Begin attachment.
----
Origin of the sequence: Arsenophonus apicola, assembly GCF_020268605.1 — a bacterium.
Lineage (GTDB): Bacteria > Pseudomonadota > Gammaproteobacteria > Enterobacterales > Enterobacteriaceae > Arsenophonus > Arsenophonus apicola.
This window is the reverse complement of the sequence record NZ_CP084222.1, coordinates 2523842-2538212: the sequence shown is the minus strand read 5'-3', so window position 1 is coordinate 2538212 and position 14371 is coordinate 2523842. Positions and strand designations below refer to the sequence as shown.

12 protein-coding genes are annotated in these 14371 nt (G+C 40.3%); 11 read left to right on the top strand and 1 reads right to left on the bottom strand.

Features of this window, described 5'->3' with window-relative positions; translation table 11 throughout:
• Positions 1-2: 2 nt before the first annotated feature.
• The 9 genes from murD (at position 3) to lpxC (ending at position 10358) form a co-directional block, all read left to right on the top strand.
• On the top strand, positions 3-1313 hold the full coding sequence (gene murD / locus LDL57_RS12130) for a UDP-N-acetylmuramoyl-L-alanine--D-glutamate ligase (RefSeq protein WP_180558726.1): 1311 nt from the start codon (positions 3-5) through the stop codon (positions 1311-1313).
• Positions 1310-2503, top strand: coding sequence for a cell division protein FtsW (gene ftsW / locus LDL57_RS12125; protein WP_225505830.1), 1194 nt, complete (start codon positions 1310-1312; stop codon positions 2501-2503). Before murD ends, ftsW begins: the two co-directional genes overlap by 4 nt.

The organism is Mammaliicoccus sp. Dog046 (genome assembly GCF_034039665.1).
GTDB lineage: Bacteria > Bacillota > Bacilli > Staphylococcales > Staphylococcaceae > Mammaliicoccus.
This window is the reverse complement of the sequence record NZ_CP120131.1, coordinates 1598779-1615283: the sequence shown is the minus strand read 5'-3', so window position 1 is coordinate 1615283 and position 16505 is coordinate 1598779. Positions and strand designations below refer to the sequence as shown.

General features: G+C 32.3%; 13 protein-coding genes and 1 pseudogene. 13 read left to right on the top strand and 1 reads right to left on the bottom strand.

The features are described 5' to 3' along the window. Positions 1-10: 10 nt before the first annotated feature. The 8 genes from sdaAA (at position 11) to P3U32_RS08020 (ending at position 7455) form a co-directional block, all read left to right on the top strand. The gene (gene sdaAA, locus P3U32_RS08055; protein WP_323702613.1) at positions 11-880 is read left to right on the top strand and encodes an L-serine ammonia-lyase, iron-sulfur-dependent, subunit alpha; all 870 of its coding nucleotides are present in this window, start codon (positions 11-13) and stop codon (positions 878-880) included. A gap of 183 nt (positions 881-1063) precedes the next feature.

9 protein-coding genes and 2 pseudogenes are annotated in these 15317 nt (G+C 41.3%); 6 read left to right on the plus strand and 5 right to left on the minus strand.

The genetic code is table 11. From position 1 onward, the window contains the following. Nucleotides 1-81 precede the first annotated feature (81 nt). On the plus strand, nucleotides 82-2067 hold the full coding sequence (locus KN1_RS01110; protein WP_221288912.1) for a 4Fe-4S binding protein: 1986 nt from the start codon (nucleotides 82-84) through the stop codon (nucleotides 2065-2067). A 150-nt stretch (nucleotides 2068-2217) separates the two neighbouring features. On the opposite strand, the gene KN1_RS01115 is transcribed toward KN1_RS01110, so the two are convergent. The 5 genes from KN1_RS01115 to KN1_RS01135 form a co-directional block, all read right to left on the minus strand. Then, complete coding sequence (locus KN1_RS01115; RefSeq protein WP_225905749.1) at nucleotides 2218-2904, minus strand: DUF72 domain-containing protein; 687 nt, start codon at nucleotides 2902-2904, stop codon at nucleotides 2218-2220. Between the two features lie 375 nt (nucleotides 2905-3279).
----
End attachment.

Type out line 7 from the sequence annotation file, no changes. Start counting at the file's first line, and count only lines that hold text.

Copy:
• The 9 genes from murD (at position 3) to lpxC (ending at position 10358) form a co-directional block, all read left to right on the top strand.